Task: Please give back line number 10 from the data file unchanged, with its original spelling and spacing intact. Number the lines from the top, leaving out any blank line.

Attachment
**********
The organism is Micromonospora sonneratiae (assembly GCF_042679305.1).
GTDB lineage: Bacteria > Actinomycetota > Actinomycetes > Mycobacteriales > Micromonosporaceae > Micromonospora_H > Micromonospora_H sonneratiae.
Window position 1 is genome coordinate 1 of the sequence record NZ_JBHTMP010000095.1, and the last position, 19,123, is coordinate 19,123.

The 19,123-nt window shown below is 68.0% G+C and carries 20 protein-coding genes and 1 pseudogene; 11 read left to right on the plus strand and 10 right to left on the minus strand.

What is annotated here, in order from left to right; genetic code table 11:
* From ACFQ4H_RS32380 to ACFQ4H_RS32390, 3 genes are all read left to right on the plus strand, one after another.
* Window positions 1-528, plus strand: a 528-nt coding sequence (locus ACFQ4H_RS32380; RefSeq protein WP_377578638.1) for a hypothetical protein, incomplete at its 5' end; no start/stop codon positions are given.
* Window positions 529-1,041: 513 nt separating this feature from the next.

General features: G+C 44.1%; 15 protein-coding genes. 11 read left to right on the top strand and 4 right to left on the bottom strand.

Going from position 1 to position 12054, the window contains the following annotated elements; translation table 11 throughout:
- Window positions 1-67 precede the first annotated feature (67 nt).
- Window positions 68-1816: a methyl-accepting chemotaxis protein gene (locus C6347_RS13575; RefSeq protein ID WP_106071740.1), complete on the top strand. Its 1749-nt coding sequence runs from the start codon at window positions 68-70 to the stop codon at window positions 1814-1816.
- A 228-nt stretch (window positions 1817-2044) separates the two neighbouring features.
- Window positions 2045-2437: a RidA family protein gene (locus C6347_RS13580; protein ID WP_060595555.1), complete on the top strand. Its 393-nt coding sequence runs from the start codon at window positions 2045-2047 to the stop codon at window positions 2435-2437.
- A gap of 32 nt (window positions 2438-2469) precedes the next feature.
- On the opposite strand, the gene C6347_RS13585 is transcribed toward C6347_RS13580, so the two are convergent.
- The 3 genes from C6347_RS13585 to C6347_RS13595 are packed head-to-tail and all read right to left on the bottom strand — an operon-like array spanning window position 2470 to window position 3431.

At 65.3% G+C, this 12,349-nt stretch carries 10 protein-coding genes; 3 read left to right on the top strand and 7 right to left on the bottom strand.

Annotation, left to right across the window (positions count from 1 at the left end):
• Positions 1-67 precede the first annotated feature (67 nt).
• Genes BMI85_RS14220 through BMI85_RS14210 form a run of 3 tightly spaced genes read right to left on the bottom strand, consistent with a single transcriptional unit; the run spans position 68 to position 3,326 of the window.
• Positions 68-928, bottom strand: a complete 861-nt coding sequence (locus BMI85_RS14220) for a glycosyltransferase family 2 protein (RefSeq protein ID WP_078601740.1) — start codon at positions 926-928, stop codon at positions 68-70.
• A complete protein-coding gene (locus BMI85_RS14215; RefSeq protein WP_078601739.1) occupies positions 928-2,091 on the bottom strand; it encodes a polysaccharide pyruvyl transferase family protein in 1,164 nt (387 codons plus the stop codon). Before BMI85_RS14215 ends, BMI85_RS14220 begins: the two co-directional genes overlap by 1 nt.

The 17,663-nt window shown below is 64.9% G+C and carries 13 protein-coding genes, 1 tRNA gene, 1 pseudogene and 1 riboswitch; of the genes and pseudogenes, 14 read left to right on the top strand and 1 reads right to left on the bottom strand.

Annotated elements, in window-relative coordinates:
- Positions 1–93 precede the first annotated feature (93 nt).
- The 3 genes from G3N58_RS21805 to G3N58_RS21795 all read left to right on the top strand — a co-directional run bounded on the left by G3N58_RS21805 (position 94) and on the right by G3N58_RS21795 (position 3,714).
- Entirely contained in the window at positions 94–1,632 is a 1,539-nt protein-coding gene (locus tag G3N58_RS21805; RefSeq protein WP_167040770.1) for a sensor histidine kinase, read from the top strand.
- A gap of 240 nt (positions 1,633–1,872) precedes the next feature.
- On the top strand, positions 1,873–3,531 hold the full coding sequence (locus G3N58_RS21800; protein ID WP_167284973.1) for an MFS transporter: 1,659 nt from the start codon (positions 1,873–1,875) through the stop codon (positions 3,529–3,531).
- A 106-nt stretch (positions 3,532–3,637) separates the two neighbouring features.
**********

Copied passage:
Going from position 1 to position 12054, the window contains the following annotated elements; translation table 11 throughout: